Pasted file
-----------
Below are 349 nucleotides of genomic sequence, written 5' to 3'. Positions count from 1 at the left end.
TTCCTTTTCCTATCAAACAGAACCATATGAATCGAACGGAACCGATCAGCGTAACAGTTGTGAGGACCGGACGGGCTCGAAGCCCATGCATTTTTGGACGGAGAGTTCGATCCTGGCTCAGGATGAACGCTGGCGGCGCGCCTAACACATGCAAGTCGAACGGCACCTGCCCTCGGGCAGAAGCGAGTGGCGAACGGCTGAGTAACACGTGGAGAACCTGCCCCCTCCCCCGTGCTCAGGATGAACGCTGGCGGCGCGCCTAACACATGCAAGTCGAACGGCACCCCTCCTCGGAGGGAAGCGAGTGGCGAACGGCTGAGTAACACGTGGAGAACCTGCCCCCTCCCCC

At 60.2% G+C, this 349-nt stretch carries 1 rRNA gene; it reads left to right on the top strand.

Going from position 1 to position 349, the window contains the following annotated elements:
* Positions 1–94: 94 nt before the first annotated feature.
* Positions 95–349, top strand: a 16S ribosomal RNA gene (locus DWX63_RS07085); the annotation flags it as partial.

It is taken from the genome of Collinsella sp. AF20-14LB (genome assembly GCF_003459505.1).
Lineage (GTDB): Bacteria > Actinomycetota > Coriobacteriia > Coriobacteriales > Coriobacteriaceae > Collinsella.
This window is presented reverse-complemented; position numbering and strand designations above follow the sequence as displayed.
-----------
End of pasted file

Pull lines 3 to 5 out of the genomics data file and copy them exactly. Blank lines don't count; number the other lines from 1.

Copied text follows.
At 60.2% G+C, this 349-nt stretch carries 1 rRNA gene; it reads left to right on the top strand.

Going from position 1 to position 349, the window contains the following annotated elements:
* Positions 1–94: 94 nt before the first annotated feature.